Skip to content

HTTPS clone URL

Subversion checkout URL

You can clone with HTTPS or Subversion.

Download ZIP
Working on a remote host? Have IP-based login restrictions for security? This script updates your configuration files with current IPs of allowed hosts.
tree: db051caa65

Fetching latest commit…

Cannot retrieve the latest commit at this time

Failed to load latest commit information.
etc/security
usr/sbin
README.md

README.md

Purpose of this tool

In my home, I have a cable connection which occasionally changes its IP address - occasionally means, it could be once a year or once a month. My coworkers use DSL connections, which get a new IP on each reconnect. On our server, we use IP addresses for access restrictions - root logins are only allowed from "our" IPs, as well as remote connections to the database (for having just one development DB).

So, whenever update-config tool is run, it resolves the IP addresses of some dynamic DNS hostnames and updates the appropriate section of the config files with the new addresses. As configuration files may have a distinct syntax, the user can specify the format of each config file in a very simple manner.

Disclaimer

As this tool will directly modify your system's configuration, I urge you to make backup copies of each file you add to the configuration. I wrote this tool for my personal use, so I can't grant for anything if you might happen to locking yourself out of a remote machine.

This is tested with Debian Lenny and Mac OS X Snow Leopard, both with ruby 1.8.7, but should also work on other UNIX systems.

Installation

git clone git@github.com:lwille/update-config.git
cd update-config
cp etc/security/hosts_allowed.yml /etc/security/
cp usr/sbin/resolver /usr/sbin
chmod 740 /usr/sbin/resolver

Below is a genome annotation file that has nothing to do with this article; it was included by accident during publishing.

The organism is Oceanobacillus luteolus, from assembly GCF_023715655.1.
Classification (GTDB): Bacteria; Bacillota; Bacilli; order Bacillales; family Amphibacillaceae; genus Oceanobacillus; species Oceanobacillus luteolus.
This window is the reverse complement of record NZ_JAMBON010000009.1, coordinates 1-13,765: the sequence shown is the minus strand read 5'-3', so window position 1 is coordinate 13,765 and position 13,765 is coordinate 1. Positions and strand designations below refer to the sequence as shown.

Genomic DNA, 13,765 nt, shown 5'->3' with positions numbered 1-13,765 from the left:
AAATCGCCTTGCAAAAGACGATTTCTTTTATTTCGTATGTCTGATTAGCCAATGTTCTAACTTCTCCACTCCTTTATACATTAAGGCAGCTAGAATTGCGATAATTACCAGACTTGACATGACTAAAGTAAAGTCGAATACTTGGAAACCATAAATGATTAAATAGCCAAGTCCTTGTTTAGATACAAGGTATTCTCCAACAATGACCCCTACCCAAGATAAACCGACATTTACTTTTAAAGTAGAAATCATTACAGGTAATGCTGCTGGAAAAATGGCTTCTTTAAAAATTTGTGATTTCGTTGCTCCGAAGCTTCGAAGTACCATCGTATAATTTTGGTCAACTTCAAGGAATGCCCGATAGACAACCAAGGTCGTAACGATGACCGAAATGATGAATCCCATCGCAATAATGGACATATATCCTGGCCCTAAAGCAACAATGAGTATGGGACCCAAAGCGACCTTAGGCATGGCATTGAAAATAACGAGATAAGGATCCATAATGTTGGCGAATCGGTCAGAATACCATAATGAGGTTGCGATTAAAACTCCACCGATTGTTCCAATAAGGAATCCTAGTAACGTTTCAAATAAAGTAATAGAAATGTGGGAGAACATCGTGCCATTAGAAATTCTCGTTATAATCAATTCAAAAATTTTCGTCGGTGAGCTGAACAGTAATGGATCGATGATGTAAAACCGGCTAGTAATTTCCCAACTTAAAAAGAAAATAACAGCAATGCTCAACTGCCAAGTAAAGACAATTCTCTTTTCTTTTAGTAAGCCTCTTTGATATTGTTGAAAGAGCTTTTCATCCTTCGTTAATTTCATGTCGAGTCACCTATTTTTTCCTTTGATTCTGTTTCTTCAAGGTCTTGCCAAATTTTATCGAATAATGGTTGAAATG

Now edit your hosts_allowed.yml with a text editor of your choice - maybe you should make a copy of your original access.conf or pg_hba using cp /etc/security/access.conf /etc/security/access.org cp /etc/postgresql/8.3/main/pg_hba.conf /etc/postgresql/8.3/main/pg_hba.conf.org before running the script. The script itself will create a backup of the files (extension .bak) on each call, so you can always revert to the last state (only). Refer to the "Sample crontab entry" section of this file about adding a crontab entry.

Configuration example

The script looks after a BEGIN allowed_hosts ... END allowed_hosts block in each file. For each entry in the hostnames section, the contents of the block will be replaced by a comment and configuration line specified for each file.

Example hosts_allowed.yml file: hostnames: fred: fred.homelinux.org eric: eric.kicks-ass.net files: postgres: path: '/etc/postgresql/8.3/main/pg_hba.conf' comment: "# #{name}/#{host}" line: "hostssl\tall\t\tall\t\t#{ip}/32\tmd5" after: "kill -HUP cat /var/run/postgresql/8.3-main.pid" This example configuration will place the lines # eric/eric.kicks-ass.net hostssl all all 84.123.19.250/32 md5 # fred/fred.homelinux.org hostssl all all 118.124.164.267/32 md5 between the # BEGIN .. # END lines of your postgresql access configuration file and send HUP to the postgres process to enforce reloading of the configuration.

The block notation recognized by the script looks like: # BEGIN allowed_hosts configuration entries will be inserted here # END allowed_hosts Please notice the space between the comment hash and BEGIN/END.

The text has to be enclosed by double quotes. The following variables can be used (using #{variable}): ip host name After each line, a newline character is automatically inserted.

Sample crontab entry

Create a crontab entry like this - if you know when IP addresses are likely to change, you can make a crontab that executes the resolve script only at that minute. E.g. 32,14 1,5 * * * /usr/sbin/resolver >> /var/log/resolver.log 2>&1 This will execute the resolver at 1:14 am, 1:32 am, 5:14 am and 5:32 am. This may be neccessary if there are some more people working on your server.

Something went wrong with that request. Please try again.